Howard Coffin, a pioneer in the automobile industry, is credited with revitalizing Georgia's coast as a popular tourist destination. In the early 1900s Coffin owned all or part of Sea, St. Simons, and Sapelo islands.

Courtesy of Library of Congress, Prints and Photographs Division, Harris & Ewing collection.

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The Cloister

The Cloister

The Cloister, a luxury hotel built on Sea Island in 1928, served as the primary venue for the G8 Summit in 2004. The automotive engineer Howard Coffin commissioned the architect Addison Mizner, noted for his work in Palm Beach and Boca Raton, Florida, to design the hotel.

Arthur F. Raper

Arthur F. Raper

Sociologist Arthur F. Raper exposed Georgia's racial and economic inequities and criticized the damaging institutions of lynching, sharecropping, and tenancy. His work in Greene County stressed the economic exploitation of the sharecropper system.

From The War Within, by Daniel Joseph Singal

Helen Douglas Mankin

Helen Douglas Mankin

Helen Douglas Mankin confers with President Harry S Truman on March 14, 1946, after her election to Congress.

Courtesy of Lorraine Nelson Spritzer

Helen Douglas Mankin

Helen Douglas Mankin

Helen Douglas Mankin is the first woman elected to the U.S. Congress from Georgia. Though she won a large popular majority in the next general election, Mankin was forced from office by Georgia's white supremacist leadership, which invoked the state's county unit system against her.

Courtesy of Library of Congress, Prints and Photographs Division, Harris & Ewing Collection.

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Eugene Bullard

eugene-bullard_001-scaled-opt

Eugene Bullard, pictured in 1929, was the world's first Black combat aviator. A native of Columbus, Bullard moved in 1912 to England, where he worked as a prizefighter. He joined the French army at the beginning of World War I and eventually received flight training. During the war he flew at least twenty missions and downed at least one German plane.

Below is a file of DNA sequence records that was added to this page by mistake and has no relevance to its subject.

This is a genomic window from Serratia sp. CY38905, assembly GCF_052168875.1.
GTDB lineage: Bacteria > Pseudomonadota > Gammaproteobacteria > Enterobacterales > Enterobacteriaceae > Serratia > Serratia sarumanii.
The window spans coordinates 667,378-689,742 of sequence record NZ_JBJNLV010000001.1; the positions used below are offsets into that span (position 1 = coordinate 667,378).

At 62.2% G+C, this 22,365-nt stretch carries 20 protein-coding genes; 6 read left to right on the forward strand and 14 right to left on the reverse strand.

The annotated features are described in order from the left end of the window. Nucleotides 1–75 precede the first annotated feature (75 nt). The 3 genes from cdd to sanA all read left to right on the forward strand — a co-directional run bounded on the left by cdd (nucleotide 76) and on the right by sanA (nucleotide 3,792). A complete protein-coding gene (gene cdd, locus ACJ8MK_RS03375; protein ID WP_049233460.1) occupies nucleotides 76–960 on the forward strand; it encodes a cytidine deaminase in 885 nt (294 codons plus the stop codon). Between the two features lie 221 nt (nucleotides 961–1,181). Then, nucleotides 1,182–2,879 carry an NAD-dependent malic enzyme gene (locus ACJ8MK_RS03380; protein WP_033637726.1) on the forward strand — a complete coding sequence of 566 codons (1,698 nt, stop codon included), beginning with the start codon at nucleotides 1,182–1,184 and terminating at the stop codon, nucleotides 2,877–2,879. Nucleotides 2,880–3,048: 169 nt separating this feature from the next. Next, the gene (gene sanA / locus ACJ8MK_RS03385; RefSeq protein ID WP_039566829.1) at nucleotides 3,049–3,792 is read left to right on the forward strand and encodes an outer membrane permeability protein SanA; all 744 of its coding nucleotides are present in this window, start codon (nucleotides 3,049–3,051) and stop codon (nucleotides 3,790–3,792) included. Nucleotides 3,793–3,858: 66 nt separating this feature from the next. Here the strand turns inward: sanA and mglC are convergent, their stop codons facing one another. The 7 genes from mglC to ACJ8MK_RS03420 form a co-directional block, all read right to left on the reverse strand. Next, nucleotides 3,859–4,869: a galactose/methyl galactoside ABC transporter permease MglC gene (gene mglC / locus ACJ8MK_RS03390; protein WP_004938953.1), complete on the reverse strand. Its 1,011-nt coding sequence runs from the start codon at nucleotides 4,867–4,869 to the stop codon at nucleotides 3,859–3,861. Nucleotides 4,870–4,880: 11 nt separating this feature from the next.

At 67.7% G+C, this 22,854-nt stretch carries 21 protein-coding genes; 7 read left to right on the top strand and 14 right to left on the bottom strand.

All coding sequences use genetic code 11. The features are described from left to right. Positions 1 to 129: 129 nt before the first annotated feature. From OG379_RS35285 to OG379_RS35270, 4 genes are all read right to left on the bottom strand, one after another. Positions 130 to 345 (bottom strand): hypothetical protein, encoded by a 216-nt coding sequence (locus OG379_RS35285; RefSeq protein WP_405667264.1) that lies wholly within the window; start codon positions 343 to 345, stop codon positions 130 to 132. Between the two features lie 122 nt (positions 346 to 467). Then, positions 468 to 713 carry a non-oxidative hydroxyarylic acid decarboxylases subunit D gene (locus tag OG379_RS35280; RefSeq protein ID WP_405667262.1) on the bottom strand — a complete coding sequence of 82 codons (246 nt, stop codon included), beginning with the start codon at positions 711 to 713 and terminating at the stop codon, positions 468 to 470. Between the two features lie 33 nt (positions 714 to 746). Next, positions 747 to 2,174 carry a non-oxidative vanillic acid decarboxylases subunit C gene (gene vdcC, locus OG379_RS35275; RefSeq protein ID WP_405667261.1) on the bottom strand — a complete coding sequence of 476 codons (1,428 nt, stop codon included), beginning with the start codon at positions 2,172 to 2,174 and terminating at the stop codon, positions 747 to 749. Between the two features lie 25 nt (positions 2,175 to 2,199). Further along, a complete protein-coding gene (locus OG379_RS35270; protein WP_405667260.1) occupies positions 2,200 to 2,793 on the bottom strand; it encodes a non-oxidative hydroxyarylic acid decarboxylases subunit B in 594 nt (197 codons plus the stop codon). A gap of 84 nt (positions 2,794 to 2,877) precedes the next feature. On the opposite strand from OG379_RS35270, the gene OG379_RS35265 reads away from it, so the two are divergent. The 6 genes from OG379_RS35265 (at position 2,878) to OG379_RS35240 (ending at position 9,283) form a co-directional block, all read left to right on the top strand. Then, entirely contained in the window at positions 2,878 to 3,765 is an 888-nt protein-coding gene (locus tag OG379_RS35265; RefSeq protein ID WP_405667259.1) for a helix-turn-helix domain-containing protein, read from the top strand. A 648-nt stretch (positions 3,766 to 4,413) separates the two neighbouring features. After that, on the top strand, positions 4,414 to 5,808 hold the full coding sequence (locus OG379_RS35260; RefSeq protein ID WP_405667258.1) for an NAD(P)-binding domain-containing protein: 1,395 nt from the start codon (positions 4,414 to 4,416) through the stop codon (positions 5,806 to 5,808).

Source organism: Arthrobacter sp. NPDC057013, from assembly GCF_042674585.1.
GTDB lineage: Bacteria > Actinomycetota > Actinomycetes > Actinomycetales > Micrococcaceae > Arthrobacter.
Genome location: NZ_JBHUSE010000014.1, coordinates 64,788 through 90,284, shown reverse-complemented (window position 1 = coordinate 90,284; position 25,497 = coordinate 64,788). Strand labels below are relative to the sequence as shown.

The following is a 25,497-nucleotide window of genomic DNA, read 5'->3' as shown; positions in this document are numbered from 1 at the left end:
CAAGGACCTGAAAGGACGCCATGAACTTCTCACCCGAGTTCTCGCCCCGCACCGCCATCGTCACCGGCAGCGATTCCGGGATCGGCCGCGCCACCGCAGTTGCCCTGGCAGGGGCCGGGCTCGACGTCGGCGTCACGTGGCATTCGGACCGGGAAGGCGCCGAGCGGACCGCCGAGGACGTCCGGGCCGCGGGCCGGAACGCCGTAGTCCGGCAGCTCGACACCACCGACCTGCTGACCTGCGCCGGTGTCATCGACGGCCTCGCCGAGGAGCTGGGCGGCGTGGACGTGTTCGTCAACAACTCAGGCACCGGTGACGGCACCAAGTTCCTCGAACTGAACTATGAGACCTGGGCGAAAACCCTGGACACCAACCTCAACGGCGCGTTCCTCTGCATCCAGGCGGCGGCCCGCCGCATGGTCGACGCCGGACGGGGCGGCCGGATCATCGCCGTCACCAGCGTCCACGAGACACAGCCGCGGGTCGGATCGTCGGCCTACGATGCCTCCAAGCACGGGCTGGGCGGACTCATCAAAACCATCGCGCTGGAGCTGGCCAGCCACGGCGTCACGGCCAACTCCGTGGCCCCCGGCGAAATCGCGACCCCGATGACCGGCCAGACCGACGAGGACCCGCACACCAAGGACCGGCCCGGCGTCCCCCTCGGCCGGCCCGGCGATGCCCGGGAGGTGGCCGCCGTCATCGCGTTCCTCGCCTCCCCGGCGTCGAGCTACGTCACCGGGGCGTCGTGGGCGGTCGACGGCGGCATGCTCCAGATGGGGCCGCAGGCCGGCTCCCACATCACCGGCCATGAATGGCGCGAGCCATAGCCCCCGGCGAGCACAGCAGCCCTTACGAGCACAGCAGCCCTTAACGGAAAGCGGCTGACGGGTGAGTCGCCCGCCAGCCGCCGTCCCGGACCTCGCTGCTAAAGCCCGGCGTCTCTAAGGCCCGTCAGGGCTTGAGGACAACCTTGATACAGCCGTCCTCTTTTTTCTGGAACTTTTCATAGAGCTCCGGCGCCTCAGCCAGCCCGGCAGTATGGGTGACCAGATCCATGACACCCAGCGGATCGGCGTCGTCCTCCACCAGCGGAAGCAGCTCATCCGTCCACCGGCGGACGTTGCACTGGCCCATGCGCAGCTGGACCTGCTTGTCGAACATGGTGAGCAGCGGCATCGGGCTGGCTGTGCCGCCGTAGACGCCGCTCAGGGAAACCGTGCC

Courtesy of Musée de l'Air, Paris, France

Eugene Bullard

Eugene Bullard

Columbus native Eugene James (Jacques) Bullard was the world's first Black combat aviator, flying in French squadrons during World War I.

Image from U.S. Air Force

Color photograph of Eugene Bullard Statue at Robins Air Force Base

Eugene Bullard Statue

On October 9, 2019, a statue honoring Eugene Bullard—the world's first Black fighter pilot—was unveiled at the Museum of Aviation, on the grounds of Robins Air Force Base. 

Photograph by Captain Edner J. Julian, U.S. Army National Guard

Herman Talmadge and Ellis Arnall

Herman Talmadge and Ellis Arnall

Ellis Arnall, far left, shakes hands with Herman Talmadge, who is obscured, on January 7, 1947. Running for office on the heels of the Cocking affair, the thirty-five-year-old Arnall defeated Eugene Talmadge to become the youngest governor in the nation.Herman E. Talmadge Collection.

Ellis Arnall

Ellis Arnall

Arnall's four years as governor of Georgia (1943-47) are considered to be among the most progressive and effective in the modern history of the state. His refusal to step down in 1947 after Eugene Talmadge's death led to the "three governors controversy."

Ellis Arnall

Ellis Arnall

Ellis Arnall signs a statement in Atlanta in 1947 as Georgia secretary of state Ben W. Fortson and others look on. At the far right is Albert Riley, a reporter for the Atlanta Constitution.

Courtesy of Georgia Archives, Vanishing Georgia, #
geo035.

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Ellis Arnall

Ellis Arnall

As governor, Arnall successfully led efforts to restore accreditation to Georgia's institutions of higher learning. He reformed the state penal system, repealed the poll tax, lowered the voting age, revised the state constitution, established a teachers' retirement system, and paid off the long-existing state debt, among other feats.

Ellis Arnall

Ellis Arnall

After his term as governor ended in 1947, Ellis Arnall became a successful attorney and businessman in Atlanta. After losing the 1966 gubernatorial campaign to Lester Maddox, the former governor never sought public office again.

Carl Vinson

Carl Vinson

Carl Vinson, recognized as "the father of the two-ocean navy," served twenty-five consecutive terms in the U.S. House of Representatives.

Courtesy of Library of Congress, Prints and Photographs Division

Vinson with Sam Nunn

Vinson with Sam Nunn

Vinson, an advocate for strong defense policies throughout his career, sits with his grandnephew Sam Nunn. As a member of the Senate Armed Services Committee, Nunn followed his "Uncle Carl" as a respected leader in matters of national defense.